Of course the manufacturer will say "don't take it". That's complete CYA. If they said otherwise, they'd have lawsuits out the wazoo.
posted by plinth at 4:40 PM on January 16, 2006


cool, dark, dry place

they're in their original box, in my medicine cabinet. pretty cool, dark, dry, yes.

If they said otherwise, they'd have lawsuits out the wazoo.

I guess that if it were toxic, they'd have to state it clearly. instead they basically say, "buy a new one". it's different. but I flunked chemistry, see.
posted by PenguinBukkake at 4:42 PM on January 16, 2006


[Penguins get a lot of colds]
posted by PenguinBukkake at 4:44 PM on January 16, 2006


Yes. Old Nyquil is fine. I have to bring it back to Hungary when I travel (rarely!) to the US - it is one of the only western medicines that my Japanese GF will use. We have never had a bad experience with a good vintage Nyquil. I suggest a 2002 Bergen County Red, or the 2001 Manhatten Green for a good bottle. In fact, generic CBS or Duane Eddy makes a fine Nyquil, with a decidely fruity bouquet that can sit for years and still cure the sniffles.

My sources are drying up though, at least in Oregon. My buddy - a Rabbi who sings in my band - told me that because it is used in making drugs like meth he can't buy six bottles of it at once anymore! What am I going to do when the bird flu strikes?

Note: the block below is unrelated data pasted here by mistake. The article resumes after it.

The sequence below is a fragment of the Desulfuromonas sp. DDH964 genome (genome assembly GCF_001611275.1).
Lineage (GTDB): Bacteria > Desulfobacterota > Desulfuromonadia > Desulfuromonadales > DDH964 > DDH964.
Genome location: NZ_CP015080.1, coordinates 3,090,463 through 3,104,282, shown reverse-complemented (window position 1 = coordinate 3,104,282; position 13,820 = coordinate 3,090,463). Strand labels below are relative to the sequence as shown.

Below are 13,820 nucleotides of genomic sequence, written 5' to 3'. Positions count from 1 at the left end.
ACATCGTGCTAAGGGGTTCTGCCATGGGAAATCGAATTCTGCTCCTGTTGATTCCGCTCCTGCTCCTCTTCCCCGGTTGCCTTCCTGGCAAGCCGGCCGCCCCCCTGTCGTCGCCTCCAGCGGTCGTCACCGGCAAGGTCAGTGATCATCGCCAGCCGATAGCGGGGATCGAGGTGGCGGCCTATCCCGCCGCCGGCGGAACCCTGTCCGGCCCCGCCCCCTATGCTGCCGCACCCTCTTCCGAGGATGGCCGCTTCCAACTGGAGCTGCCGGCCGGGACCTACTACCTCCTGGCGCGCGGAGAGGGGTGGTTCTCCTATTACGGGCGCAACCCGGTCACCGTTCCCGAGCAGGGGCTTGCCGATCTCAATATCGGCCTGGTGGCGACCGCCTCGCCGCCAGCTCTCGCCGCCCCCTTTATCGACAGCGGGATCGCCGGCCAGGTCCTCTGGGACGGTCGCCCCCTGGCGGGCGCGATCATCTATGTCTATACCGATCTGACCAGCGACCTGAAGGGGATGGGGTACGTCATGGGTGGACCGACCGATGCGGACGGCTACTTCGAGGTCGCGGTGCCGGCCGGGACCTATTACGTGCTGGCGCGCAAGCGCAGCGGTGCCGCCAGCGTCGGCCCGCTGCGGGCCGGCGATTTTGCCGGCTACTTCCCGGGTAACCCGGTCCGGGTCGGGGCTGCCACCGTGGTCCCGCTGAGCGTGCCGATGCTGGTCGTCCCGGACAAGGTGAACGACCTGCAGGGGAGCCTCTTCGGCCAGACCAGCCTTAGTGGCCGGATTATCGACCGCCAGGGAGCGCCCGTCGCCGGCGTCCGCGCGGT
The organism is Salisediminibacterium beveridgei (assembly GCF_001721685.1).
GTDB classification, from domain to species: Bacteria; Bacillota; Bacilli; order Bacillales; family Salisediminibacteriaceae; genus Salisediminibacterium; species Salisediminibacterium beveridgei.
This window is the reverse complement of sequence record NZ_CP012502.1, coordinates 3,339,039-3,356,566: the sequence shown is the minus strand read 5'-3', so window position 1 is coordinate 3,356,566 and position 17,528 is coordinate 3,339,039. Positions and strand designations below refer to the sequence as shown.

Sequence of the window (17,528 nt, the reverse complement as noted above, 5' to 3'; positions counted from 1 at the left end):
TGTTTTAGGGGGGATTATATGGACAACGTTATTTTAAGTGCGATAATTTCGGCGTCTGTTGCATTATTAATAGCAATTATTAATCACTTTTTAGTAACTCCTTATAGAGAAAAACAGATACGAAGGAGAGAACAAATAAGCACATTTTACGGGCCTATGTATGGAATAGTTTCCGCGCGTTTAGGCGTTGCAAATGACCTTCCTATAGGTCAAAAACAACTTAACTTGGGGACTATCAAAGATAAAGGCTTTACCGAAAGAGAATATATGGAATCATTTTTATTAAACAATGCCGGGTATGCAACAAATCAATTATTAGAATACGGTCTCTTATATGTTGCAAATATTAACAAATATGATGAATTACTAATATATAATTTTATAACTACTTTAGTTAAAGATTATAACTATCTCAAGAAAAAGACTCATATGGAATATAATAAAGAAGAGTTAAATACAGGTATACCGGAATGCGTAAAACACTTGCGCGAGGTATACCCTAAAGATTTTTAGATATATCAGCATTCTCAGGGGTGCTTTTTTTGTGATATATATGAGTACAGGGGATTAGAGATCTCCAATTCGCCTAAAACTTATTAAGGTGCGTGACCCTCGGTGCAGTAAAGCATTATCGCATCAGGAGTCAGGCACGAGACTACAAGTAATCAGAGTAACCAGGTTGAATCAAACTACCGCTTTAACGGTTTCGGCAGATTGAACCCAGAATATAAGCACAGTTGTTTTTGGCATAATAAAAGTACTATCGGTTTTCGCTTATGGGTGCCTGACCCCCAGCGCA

posted by zaelic at 4:49 PM on January 16, 2006 [1 favorite]


This may be sort of a non-answer, but here goes... Drug companies must put each of their products through "stability studies", which show that the integrity of their product remains stable during the duration of the shelf-life of the product. Sometimes, drugs change slightly during aging, sometimes drug companies only want the stability studies to last for a certain length of time because they want to put their product on the market more quickly. With components as stable as those in Ny-Quil, I wouldn't hesitate to take it. There is a chance that some of the active ingrediants have degraded and it won't be as effective, but it won't harm you.

IANAD, I work for a pharmaceutical company with much more sensitive ingredients. I have no knowledge of stability studies associated with Ny-Quil.